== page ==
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The Collected Poems of Ada Hastings Hedges

Alan L. Contreras and Ulrich H. Hardt

Afterword by Ingrid Wendt

5.5 × 8.5. 6 b&w photographs. Annotations. Bibliography. Indexes. 144 pages.

2020. ISBN 978-0-87071-994-3. Paperback, $18.95.


Available April 2020
Although for the most part forgotten today, Ada Hastings Hedges was among Oregon’s foremost mid–twentieth-century poets. Famous in her lifetime, she was best known for her superb poems set in Oregon’s high desert, which offer a fascinating counterpoint to C.E.S. Wood’s seminal The Poet in the Desert.

Except for a twelve-year sojourn in southeastern Oregon and two years in Los Angeles, Hedges lived in Portland from 1910 until her death in 1980. She was assistant editor at Binfords & Mort Publishers and a supervising editor in the Works Progress Administration. She taught briefly at Warner Pacific College in the 1960s.

Hedges wrote in a style notable for precision, clarity, and smoothness of line. More than half of her poems in this collection are sonnets.  A poet of the city as well as the desert, her work offers a compelling perspective on mid-century Portland life. In 1933 she published her only book, Desert Poems. That collection is reprinted here in its entirety, along with scores of additional poems published in a wide variety of venues, making this the first comprehensive collection of Hedges’s work.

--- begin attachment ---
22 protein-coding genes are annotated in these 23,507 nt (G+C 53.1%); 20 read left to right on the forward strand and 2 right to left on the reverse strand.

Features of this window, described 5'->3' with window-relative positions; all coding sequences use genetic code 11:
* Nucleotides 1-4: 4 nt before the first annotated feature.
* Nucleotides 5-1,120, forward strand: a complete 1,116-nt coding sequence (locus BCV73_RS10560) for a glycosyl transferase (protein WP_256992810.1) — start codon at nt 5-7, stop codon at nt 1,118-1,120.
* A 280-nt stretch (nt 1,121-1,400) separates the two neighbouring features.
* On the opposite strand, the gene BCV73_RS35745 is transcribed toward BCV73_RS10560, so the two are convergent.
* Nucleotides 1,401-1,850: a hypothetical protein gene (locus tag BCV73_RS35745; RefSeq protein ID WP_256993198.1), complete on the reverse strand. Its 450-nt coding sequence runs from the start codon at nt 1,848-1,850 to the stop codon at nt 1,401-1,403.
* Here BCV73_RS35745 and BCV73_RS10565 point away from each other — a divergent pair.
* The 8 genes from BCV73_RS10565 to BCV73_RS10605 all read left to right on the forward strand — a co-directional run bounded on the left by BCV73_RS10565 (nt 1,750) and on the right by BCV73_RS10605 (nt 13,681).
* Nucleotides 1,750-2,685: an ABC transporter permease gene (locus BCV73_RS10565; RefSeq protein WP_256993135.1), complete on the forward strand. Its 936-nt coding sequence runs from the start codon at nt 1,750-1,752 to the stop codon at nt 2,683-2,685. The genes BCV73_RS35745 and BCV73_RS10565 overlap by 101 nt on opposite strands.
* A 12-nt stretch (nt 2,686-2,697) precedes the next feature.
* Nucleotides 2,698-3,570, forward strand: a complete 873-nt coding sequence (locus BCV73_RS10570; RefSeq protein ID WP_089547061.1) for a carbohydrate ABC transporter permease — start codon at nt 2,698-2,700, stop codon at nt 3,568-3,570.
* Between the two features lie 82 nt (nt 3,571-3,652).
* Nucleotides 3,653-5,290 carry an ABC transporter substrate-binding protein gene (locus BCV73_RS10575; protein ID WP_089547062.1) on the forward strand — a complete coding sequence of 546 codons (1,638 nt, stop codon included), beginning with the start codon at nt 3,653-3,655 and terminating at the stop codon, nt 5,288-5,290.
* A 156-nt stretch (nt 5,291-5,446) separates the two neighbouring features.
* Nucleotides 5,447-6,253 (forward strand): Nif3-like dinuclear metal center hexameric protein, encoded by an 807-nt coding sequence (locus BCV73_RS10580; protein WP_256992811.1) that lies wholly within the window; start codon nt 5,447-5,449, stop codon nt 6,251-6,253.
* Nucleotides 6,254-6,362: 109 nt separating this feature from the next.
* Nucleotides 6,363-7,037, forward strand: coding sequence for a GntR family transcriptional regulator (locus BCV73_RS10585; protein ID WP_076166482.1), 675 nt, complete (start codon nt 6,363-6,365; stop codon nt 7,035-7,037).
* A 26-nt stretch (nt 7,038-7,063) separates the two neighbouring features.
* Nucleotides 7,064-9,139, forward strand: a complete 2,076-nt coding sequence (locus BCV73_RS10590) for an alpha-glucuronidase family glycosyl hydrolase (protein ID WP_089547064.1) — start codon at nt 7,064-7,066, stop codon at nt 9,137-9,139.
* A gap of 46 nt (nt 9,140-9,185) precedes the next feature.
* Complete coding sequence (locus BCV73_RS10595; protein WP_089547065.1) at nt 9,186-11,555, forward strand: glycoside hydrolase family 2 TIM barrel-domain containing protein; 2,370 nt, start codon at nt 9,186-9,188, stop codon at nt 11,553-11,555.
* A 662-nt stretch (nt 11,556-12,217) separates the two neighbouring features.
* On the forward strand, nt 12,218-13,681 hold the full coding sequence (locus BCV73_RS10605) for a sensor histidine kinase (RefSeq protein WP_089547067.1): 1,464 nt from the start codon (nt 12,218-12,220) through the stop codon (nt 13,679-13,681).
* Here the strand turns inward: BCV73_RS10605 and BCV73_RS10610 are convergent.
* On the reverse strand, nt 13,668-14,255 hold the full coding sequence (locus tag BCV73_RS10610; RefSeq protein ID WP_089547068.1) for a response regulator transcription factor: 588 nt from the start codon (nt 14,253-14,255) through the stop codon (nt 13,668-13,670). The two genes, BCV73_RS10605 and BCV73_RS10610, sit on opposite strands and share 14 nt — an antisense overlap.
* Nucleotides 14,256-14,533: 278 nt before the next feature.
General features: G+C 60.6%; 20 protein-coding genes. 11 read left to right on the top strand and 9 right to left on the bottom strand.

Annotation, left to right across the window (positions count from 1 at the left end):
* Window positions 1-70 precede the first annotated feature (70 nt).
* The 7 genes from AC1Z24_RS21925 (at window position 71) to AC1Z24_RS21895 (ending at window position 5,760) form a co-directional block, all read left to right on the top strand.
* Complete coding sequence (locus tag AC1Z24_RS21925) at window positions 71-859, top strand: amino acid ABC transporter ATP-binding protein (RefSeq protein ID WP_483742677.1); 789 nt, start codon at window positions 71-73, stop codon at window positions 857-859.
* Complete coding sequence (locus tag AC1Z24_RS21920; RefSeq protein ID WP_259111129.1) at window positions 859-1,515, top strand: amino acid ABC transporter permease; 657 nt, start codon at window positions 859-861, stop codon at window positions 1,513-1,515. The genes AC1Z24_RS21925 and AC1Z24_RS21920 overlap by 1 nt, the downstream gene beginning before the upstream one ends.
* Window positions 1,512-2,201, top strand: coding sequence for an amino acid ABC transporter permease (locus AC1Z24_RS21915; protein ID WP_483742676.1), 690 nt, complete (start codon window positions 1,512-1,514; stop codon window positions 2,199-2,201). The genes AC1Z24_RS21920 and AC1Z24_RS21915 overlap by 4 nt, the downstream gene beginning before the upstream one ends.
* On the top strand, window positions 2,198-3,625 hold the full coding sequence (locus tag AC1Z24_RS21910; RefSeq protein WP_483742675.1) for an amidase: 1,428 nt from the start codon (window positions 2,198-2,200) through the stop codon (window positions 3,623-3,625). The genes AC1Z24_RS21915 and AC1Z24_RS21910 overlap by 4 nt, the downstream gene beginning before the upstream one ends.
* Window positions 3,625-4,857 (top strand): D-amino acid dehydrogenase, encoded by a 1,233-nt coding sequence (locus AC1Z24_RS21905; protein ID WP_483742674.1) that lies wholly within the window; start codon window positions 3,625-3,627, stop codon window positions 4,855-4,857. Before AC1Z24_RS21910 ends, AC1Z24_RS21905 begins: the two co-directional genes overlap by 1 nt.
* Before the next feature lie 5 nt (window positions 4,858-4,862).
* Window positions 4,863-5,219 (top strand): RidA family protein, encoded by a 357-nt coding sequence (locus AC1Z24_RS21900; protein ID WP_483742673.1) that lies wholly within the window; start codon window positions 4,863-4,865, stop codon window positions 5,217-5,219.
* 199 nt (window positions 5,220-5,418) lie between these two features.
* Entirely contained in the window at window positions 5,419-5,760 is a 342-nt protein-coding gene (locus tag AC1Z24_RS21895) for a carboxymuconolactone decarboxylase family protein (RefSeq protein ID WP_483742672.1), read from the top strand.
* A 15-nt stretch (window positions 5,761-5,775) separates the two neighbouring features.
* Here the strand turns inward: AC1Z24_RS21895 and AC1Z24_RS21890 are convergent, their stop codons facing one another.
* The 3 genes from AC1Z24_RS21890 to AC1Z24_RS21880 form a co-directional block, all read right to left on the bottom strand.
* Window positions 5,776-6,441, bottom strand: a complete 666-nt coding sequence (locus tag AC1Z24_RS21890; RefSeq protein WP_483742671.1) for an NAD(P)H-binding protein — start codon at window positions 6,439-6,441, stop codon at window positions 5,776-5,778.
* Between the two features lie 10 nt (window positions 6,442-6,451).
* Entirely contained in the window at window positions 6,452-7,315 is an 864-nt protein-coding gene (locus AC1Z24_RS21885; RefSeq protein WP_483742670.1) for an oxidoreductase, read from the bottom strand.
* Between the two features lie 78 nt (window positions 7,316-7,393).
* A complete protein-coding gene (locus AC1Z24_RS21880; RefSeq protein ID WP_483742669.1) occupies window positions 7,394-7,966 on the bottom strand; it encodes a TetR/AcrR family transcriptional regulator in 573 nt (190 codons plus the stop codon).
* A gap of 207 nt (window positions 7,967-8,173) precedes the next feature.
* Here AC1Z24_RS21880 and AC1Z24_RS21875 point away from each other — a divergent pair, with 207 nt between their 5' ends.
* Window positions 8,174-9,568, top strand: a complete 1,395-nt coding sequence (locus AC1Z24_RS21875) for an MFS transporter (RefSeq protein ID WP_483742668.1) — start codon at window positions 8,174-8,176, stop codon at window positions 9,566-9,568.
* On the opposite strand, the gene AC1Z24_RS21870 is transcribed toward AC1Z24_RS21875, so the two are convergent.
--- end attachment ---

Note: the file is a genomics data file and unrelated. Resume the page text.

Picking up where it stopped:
A detailed introduction by the editors and annotations to the text provide information about revisions, publication dates, and notable features. Also included is an essay by Hedges asking “Can Poetry Be Taught?” In her afterword, Oregon poet Ingrid Wendt writes of her admiration for Hedges’s “fierceness of spirit, lack of sentimentality, and complex vision.”

For readers interested in women’s literature, Pacific Northwest poetry, and the literature of Eastern Oregon, this volume reintroduces a compelling regional voice.
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